Skip to main content

Buyers Beware: Surfacing Medici Material

Last week I was discussing the continued surfacing of material identified from the Medici Dossier with Cambridge University researcher Christos Tsirogiannis. It is clear that material is shortly due to be auctioned. And this raises a bigger question.

a. Is the auction house aware that it is offering ex-Medici material? Has its rigorous due diligence checks picked up the relevant collecting history/histories?
b. Has the Art Loss Register spotted the material in its checks? I am sure that if it has, the auction house will have been informed.
c. Have the Italian authorities identified the material? We know that the Italian authorities scan the sales and have made requests for material to be withdrawn, although such requests are often declined.
d. Will potential buyers be aware of the ex-Medici material in the sale? The only advice on offer is to avoid any material that cannot be traced back to the period prior to 1970.

Buyers should be cautious.

Bookmark and Share so Your Real Friends Know that You Know

Comments

kyri said…
david,the art loss register is no use unless the pieces have been reported stolen[most auction houses check up every piece worth over 2-3k anyway]
why dont you just bite the bullet and tell us all which pieces your talking about,you have done in the past.
kyri.
David Gill said…
Kyri
We know that the ALR has access to the Medici Dossier. It will be interesting to see if the auction house reveals what it knows.
David

Popular posts from this blog

Marble bull's head from the temple of Eshmun

Excavations at the temple of Eshmun in Lebanon recovered a marble bull's head. It is now suggested that it was this head, apparently first published in 1967, that was placed on loan to New York's Metropolitan Museum of Art (Tom Mashberg, "Met Museum Turns Over Another Relic With Disputed Past to Prosecutors", New York Times August 1, 2017 ). The head is reported to have been handed over to the Manhattan district attorney after a request was received from the Lebanese authorities.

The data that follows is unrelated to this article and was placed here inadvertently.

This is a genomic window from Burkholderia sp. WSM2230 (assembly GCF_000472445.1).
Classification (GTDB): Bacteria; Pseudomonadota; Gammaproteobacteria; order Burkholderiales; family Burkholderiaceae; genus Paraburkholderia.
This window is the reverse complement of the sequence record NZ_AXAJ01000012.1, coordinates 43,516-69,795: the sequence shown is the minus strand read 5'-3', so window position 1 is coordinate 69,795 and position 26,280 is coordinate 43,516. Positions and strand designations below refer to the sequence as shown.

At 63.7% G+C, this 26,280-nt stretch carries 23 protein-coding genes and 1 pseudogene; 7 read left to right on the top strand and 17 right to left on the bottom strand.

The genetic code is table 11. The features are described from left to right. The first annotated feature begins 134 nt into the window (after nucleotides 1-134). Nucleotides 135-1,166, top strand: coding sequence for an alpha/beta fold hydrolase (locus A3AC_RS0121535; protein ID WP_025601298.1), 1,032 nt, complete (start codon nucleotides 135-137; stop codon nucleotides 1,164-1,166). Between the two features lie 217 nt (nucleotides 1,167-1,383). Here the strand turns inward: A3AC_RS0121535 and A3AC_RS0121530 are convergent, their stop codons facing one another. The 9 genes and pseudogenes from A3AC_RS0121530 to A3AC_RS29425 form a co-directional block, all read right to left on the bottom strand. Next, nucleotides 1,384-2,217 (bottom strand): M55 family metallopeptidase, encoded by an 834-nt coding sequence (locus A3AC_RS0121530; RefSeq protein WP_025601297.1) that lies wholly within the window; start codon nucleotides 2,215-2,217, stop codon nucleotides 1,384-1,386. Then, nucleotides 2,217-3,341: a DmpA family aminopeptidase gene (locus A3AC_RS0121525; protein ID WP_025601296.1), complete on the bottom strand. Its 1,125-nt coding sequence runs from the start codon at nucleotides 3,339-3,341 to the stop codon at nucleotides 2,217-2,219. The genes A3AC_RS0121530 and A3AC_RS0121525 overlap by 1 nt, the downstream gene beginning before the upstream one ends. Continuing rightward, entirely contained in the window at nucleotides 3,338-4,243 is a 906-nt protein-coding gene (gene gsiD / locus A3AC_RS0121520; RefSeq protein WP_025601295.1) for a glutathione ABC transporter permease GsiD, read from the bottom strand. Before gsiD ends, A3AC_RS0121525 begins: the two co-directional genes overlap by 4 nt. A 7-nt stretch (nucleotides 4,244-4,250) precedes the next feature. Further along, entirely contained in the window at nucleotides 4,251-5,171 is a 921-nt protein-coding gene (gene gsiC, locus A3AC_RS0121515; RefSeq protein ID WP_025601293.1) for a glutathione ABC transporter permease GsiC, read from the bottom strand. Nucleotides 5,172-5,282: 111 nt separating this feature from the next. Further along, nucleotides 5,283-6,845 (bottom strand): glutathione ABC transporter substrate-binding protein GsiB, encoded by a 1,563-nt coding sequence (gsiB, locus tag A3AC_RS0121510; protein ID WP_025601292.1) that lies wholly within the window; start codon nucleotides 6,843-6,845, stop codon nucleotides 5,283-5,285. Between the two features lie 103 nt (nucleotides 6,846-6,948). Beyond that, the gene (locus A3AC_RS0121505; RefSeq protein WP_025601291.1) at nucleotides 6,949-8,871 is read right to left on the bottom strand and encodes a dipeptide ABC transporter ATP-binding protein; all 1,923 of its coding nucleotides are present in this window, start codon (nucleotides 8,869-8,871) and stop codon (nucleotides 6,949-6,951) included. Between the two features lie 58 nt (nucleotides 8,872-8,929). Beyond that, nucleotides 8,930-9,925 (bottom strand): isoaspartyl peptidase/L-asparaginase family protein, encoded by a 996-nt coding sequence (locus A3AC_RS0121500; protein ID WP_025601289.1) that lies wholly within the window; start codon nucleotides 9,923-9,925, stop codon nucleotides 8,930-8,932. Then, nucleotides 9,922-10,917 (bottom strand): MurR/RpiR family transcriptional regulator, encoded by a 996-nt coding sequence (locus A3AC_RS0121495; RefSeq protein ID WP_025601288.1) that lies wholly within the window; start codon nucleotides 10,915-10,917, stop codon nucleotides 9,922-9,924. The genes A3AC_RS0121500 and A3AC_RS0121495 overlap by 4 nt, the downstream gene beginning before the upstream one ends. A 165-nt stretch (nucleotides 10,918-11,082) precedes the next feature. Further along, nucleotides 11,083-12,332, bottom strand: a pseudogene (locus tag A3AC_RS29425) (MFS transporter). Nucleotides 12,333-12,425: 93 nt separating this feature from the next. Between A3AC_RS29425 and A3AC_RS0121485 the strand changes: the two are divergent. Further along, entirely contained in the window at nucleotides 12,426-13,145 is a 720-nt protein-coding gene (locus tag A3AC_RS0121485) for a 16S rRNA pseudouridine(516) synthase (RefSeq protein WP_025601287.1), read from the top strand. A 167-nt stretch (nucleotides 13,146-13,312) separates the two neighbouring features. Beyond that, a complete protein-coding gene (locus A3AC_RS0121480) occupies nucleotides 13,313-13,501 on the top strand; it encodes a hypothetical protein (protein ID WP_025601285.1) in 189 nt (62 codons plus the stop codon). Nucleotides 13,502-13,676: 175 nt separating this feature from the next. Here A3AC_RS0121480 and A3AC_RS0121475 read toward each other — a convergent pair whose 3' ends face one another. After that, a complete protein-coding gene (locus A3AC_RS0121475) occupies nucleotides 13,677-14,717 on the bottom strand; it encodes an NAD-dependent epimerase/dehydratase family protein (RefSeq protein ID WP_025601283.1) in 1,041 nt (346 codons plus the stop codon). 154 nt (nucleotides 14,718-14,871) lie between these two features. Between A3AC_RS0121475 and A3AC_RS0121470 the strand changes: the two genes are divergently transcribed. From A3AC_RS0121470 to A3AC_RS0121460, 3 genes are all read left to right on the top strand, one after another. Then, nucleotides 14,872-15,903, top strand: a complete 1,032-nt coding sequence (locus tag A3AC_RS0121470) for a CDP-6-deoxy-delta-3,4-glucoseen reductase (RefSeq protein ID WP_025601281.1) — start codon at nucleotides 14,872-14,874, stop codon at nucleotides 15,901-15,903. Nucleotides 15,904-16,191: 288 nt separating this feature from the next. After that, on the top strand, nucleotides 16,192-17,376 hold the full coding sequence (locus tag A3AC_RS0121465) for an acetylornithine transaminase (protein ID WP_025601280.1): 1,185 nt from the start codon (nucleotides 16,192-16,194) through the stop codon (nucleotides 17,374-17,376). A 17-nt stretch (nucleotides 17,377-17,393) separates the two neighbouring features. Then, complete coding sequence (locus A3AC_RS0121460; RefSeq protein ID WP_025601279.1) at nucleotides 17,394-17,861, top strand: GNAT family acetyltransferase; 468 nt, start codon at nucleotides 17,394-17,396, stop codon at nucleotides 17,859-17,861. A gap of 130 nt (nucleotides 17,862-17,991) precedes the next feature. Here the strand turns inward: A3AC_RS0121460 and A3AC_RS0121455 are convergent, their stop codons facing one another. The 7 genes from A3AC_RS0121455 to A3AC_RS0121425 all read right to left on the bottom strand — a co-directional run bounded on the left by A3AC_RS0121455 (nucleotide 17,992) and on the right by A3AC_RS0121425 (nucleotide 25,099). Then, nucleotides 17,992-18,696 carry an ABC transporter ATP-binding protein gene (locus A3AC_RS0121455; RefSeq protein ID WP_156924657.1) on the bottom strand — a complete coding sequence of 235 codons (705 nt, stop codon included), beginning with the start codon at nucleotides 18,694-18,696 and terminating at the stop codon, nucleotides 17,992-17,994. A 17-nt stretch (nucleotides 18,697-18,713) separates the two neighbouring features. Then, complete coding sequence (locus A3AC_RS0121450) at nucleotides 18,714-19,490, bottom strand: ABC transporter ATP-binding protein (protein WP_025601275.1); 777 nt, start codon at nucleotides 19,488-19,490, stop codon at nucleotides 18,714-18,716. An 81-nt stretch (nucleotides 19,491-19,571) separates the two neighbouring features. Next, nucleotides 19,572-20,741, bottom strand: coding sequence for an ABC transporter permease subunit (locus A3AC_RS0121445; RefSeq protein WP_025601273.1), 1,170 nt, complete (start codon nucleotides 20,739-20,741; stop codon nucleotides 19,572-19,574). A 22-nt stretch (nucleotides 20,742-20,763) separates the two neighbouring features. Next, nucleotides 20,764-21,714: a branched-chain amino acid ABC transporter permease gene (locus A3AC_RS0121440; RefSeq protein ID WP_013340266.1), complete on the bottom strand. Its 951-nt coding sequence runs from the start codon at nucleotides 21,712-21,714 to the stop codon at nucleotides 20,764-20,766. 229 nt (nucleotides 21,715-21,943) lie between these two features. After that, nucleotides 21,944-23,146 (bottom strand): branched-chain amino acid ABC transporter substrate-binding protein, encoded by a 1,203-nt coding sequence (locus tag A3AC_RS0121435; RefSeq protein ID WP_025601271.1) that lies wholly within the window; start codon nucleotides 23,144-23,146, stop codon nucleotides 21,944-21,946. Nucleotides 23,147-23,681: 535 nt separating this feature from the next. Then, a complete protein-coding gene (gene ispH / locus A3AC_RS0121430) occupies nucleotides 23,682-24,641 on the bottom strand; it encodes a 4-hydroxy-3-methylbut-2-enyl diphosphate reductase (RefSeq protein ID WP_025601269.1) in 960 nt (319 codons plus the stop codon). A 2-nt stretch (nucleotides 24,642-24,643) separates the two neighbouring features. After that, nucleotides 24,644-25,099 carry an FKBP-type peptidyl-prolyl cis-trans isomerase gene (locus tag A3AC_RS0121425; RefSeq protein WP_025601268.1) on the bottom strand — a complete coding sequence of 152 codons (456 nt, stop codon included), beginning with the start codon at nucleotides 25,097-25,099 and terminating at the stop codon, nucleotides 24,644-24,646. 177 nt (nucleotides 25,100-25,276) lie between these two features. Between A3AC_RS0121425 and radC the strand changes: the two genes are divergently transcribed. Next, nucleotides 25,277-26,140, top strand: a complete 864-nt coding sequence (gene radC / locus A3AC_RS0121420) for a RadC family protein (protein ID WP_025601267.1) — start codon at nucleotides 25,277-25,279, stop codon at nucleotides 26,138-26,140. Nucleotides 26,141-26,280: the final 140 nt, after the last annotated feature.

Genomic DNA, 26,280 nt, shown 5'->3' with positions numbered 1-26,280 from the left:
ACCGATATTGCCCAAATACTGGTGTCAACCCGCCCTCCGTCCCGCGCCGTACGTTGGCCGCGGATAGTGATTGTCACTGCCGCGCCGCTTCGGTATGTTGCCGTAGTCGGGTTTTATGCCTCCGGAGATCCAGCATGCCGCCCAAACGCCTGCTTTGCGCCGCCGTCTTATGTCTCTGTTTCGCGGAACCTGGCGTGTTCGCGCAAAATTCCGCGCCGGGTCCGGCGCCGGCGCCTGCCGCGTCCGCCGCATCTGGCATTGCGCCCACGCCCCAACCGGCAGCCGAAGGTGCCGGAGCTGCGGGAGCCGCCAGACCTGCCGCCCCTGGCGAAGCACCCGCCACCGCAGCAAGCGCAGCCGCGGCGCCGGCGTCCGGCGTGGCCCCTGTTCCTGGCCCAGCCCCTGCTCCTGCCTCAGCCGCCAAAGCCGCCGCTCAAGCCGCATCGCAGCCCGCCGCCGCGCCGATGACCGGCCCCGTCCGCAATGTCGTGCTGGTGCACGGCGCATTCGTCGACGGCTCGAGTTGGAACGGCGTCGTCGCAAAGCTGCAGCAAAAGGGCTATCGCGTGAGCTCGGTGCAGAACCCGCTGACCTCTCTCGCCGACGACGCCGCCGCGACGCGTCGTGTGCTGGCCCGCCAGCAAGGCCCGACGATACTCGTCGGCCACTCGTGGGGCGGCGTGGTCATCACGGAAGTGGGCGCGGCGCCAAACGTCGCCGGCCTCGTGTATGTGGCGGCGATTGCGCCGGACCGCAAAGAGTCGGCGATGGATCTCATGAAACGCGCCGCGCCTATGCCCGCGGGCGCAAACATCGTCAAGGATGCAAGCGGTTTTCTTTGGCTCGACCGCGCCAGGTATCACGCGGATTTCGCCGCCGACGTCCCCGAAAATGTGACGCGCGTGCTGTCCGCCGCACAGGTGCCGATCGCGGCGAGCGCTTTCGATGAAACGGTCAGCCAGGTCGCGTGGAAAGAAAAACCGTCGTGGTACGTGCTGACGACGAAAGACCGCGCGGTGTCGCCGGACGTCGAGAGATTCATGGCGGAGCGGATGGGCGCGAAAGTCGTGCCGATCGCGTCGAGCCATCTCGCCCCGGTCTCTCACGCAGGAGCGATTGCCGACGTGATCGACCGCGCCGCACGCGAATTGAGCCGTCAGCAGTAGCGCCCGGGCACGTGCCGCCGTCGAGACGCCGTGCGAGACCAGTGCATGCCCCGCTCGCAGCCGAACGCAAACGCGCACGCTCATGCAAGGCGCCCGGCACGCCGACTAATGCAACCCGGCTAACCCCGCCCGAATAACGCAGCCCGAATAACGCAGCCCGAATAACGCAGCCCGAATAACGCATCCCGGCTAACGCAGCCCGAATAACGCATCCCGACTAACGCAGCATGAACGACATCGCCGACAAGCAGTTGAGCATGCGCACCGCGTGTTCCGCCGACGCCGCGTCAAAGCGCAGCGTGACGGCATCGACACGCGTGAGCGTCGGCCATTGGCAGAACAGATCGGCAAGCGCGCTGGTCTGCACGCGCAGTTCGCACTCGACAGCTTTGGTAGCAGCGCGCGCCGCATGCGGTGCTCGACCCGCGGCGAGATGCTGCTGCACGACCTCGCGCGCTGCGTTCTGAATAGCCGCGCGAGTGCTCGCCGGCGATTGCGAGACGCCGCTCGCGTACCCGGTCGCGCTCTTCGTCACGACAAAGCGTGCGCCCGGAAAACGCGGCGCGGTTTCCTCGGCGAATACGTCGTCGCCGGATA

It is suggested that the head may have been looted from an archaeological storage area at Byblos in the 1980s during the Lebanese civil war. Mashberg has rehearsed the recent collecting history:
The owners of the bull’s head, Lynda and William Beierwaltes of Colorado, say they have clear title to the item and have sued Manhattan prosecutors for its return.  The Beierwaltes bought the head from a dealer in London in 1996 for more than $1 million and then sold it to another collector, Michael …

Sardinian warrior from "old Swiss collection"

One of the Sardinian bronzes of a warrior was seized from an as yet unnamed Manahattan gallery. It appears to be the one that passed through the Royal-Athena Gallery: Art of the Ancient World 23 (2012) no. 71. The collecting history for that warrior suggests that it was acquired in 1990 from a private collection in Geneva.

Other clues suggested that the warrior has resided in a New York private collection.

The identity of the private collection in Geneva will no doubt be telling.

The warrior also features in this news story: Jennifer Peltz, "Looted statues, pottery returned to Italy after probe in NYC", ABC News May 25 2017.

Mithras relief from Tor Cervara

A fragmentary relief of Mithras was discovered in 1964 at Tor Cervara on the outskirts of Rome. It was acquired by the Museo Nazionale Romano.

A further fragment of the relief was acquired by the Badisches Landesmueum in Kalrsruhe in 1976. The source was an unstated Swiss dealer. This fragment has been reunited with the rest of the relief [press release].

Today a further fragment of the relief was reunited with the other pieces. This had been recovered during a raid in Sardinia.